Snoop Dogg Reflects On Protect The West Summit, Says He's The Reincarnation of Bob Marley
Exclusive: The West Coat legend also officially announces his name change to Snoop Lion and previews his upcoming Reggae project, "Reincarnated."
From Murder Was The Case to porn to competing on The Price Is Right, pigeonholing Snoop Dogg is impossible. The Rap legend's storied, 20-plus year career seemingly tap dances on every cultural touch point. His latest redux: the birth of Snoop Lion.
The artist formerly known as Snoop Dogg officially announced his new moniker, Snoop Lion, along with the upcoming release of his first Reggae album, Reincarnated yesterday in Manhattan's Miss Lily's restaurant. Flanked by his business partner, Ted Chung, Reincarnated's producer Diplo (of Major Lazer), Suroosh Alvi (CEO and co-founder of VICE Media), and MTV's Sway Calloway who moderated the event -- Snoop detailed the unexpected spiritual journey that incited his latest evolution. "I had no plans on going to Jamaica, making a Reggae record or nothing," he explained to the gaggle of media members in attendance. "The spirit called me...it told me to find something that's connected towards the Bob Marley spirit because I always thought I was Bob Marley reincarnated. It drew me to Jamaica." Snoop continued:
"It's not Snoop Dogg on a Reggae track. I want to bury Snoop Dogg and become Snoop Lion. But I didn't know that until I went to the temple. The high priest, when I walked in, he asked what is my name. I said, 'Snoop Dogg.' He said, 'No more...You are the light. You are the Lion.' From that moment on, I had started to understand why I was there. We hadn't even recorded one song, but I was taking all of this information and spirit."
"I didn't know what Snoop wanted," said Diplo, describing his initial reaction when first approached about Reincarnated. "I didn't know if was going to be Dancehall. But he loved the records that we were doing and he wanted to do real Reggae music. He wanted to sing and find a new voice and make good music."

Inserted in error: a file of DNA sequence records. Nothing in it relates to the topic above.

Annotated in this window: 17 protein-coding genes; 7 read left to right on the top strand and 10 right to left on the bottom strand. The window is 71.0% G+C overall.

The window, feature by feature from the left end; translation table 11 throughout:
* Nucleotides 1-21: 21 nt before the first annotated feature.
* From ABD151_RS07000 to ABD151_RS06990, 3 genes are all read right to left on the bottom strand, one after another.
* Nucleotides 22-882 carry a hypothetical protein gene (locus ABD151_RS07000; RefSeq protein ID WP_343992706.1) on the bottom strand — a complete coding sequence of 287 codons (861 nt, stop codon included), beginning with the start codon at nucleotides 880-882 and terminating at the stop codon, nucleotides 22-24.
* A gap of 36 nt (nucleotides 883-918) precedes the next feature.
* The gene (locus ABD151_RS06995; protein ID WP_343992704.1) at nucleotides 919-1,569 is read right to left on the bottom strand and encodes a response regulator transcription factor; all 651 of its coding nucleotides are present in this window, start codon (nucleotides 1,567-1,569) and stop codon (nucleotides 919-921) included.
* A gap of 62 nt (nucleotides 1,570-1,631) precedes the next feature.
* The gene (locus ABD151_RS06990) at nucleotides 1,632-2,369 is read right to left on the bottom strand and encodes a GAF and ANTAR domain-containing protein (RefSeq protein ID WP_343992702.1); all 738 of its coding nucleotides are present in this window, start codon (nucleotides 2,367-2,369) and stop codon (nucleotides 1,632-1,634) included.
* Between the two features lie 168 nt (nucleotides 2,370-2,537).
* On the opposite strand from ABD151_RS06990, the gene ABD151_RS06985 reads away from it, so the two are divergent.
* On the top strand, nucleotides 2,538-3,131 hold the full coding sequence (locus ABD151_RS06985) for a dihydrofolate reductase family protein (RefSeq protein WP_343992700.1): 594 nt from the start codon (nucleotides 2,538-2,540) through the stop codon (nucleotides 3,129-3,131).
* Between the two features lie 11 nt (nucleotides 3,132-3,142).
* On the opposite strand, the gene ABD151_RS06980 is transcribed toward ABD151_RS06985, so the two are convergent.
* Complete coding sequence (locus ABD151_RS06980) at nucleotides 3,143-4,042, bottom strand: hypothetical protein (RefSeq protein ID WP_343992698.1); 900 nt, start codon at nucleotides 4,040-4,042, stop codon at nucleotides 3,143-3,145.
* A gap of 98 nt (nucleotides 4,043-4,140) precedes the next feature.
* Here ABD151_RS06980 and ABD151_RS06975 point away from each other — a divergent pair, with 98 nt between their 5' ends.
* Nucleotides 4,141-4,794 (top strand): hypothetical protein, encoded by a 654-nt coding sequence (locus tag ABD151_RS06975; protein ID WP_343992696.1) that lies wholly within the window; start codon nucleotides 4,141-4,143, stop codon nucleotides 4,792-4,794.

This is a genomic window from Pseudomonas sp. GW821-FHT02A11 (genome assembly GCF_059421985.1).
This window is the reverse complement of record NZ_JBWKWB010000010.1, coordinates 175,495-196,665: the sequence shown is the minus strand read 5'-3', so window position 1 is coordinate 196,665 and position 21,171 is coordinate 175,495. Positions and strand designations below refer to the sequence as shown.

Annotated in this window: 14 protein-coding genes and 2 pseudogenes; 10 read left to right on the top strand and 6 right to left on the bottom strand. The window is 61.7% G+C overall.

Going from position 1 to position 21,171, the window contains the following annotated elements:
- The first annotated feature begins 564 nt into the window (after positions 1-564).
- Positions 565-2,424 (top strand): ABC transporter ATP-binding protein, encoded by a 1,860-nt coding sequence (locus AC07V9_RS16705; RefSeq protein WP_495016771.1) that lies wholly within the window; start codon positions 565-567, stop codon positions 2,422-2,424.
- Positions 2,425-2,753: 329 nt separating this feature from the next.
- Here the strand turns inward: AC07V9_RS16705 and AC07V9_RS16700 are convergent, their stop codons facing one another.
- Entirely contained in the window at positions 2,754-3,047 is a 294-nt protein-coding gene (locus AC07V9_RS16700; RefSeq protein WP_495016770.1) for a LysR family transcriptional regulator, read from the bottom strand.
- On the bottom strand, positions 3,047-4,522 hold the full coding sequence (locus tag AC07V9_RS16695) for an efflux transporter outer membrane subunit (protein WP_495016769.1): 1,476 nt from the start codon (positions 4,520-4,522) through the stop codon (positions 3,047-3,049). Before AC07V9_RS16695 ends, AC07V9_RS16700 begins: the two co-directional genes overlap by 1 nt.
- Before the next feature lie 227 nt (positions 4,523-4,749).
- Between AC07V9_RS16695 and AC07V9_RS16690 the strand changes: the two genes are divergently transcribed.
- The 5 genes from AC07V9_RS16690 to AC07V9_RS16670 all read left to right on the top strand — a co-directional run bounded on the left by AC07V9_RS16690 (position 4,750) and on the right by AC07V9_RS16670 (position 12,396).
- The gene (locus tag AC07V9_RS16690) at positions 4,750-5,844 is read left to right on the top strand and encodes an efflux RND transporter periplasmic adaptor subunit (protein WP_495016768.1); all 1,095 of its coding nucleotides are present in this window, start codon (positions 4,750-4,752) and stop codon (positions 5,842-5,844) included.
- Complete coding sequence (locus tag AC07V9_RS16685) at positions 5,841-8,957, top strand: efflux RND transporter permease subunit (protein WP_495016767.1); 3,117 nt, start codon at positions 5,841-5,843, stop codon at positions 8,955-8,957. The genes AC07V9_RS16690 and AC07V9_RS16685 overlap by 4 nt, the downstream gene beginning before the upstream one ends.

Reincarnated is a three piece endeavor. In conjunction with the Reggae album, there is also a photo book shot by Los Angeles photographer Willie T on the way, and a documentary film created by VICE Media detailing Snoop's career evolution that has been accepted into this year's Toronto International Film Festival. "I thought we'd film like 20 minutes and this would be some extra online viral accents that will go along with the album whenever it comes out," said Suroosh Alvi. "After being in Jamaica for three or four days with Snoop and the whole team, I realized we're making a feature length documentary. This is amazing."
With a musical career littered with fantastic gangsta raps and unabashed pimpery, Reincarnated signals the maturation of the now 40-year old emcee. He's excited about being able to perform songs suitable for "kids and [his] grandparents" and spoke at length about a song entitled "No Guns Allowed," one of his personal favorites. "[This journey] helped me to tap into something that I have never been able to," he said. "I could never make a song called 'No Guns Allowed' because I'm supposed to be a gangster...But after looking at the world for what it is now, and my kids, and all the things that go on in life, I feel like there should be no guns allowed."
When asked by HipHopDX, Snoop also reflected on the results of the Protect The West Summit he organized in 2005 in effort to quell conflict amongst West Coast emcees:
"Today as I look at it right now, that's why they hail me as the king of the West Coast; as Uncle Snoop, because of the things that I have done to Protect The West -- to make sure that we have something. To make sure that we don't kill each other and shoot each other and bad mouth each other to where the people up top don't close down the industry and say, 'Y'all can't eat in this avenue anymore.' This is still a business. That's what I try to teach the brothers everyday. [There's] more crimes committed with us on us than anybody else. If we can change a few thoughts and make a few people wake up and say that it's ok to be cool with them years later after we had problems with them -- that's old and gone with, lets work on tomorrow -- that keeps us alive. That keeps us strong That keeps us healthy. It keeps us one. It keeps us growing. We have to keep that alive for our youth; for the generations coming after us. Remember when you was a kid and you were aspiring to be someone that inspired you? We have to be that because we've been given the light. I'm behind you now, so my light will continue to shine."